The growing burden of mental and substance use disorders has accentuated the urgency of focusing on these often misunderstood and stigmatized conditions that affect people worldwide, in order to develop a better understanding of their complex biological, social, economic, and environmental determinants and the related social pathologies and impacts and to identify ways to effectively deal with them.
How is mental health treated in healthcare systems?
The findings of a 30-country IPSOS survey conducted in 2021 showed that a large majority of respondents (about 80%) considered that that their mental health and physical health are equally important, but they do not see this reflected in their country’s healthcare system. Only one-third (35%) felt that the healthcare system in their country treated mental and physical health with equal importance. A larger proportion (42%) felt that the healthcare system treats physical health with greater importance.
These findings are not new, and they have been reported continuously over the past decades. So, why are mental disorders and substance use disorders still treated so much differently than other health conditions such as heart disease, cancer, or diabetes? And in doing so, do we realize that we are ignoring that mental and substance use disorders are already a major disability burden worldwide, that if left untreated, can negatively affect the management of common co-occurring diseases such as tuberculosis, HIV/AIDS, and cardiovascular diseases? Or are we failing to grasp, as observed by Prof. Eliot Sorel, that populations across the world are currently impacted by the interplay of multiple shocks and traumas that are contributing to a state of sustained stress, challenging all societal systems and existing social contracts, and are likely to trigger a wave of mental health consequences that will overwhelm fragile health and social systems if their capacity to deal with these risks is not revamped and strengthened?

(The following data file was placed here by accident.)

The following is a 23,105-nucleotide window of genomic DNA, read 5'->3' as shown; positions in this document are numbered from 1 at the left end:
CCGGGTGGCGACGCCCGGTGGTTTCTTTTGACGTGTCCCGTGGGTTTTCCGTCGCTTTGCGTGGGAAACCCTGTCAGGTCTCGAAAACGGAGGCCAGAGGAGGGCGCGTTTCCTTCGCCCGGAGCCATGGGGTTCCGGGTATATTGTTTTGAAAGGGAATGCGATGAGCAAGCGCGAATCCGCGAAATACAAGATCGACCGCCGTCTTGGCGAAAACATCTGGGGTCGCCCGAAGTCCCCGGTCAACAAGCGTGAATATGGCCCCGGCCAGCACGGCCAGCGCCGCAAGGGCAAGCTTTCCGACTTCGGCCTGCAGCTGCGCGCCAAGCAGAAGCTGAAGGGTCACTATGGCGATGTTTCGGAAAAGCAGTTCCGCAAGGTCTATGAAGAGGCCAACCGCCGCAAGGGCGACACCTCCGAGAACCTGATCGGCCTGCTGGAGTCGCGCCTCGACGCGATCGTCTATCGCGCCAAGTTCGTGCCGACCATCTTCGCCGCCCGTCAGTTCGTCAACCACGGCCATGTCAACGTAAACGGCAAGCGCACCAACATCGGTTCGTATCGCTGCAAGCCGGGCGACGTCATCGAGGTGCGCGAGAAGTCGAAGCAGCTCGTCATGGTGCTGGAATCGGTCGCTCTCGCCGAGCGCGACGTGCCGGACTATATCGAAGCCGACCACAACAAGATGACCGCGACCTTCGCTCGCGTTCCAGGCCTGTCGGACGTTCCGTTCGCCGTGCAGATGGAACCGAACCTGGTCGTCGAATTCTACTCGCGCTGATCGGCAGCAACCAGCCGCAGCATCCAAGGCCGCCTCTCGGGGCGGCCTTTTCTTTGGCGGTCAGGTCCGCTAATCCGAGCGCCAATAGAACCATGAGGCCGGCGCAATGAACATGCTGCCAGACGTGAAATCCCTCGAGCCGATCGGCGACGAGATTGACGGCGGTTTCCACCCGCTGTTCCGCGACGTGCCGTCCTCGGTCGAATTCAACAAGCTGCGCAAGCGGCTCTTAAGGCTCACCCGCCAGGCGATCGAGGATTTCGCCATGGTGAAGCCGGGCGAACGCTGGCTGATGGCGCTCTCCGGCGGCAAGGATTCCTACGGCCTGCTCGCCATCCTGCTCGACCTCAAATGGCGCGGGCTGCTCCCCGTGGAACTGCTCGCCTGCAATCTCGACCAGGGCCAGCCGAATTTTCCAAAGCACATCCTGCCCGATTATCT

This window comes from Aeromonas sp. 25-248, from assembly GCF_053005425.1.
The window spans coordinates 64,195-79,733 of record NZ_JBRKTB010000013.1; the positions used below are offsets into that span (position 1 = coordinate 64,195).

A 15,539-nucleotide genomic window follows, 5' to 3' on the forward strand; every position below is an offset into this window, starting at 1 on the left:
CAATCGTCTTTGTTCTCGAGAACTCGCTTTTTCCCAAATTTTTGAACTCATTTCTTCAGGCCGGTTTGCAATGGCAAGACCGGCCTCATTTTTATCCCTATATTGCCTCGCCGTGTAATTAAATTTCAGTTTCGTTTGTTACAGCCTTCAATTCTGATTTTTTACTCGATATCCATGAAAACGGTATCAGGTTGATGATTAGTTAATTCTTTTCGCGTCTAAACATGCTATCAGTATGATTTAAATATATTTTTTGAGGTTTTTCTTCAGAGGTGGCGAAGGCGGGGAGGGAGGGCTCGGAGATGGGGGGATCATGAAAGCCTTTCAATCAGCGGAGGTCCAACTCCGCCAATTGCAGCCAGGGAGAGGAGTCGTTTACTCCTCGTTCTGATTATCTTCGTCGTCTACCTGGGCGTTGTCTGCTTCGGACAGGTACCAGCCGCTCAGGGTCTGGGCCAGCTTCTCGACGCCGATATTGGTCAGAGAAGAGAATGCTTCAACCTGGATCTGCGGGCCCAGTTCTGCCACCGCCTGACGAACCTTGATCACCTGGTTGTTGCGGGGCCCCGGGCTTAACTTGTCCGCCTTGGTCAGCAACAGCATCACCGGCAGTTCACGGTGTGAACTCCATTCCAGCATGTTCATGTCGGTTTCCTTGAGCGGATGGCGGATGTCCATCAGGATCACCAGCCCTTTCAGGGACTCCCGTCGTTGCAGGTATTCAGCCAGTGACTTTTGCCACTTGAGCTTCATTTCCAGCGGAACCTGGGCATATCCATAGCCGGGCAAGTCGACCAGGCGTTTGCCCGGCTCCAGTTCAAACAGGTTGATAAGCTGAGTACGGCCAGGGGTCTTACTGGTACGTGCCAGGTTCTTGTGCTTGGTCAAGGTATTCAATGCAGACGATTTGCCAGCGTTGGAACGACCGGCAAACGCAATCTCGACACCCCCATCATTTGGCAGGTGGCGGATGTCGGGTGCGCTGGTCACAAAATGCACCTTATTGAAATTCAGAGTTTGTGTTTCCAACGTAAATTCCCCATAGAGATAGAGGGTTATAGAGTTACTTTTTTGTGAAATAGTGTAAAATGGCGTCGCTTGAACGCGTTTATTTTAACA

How to bring “mental health” into the health system?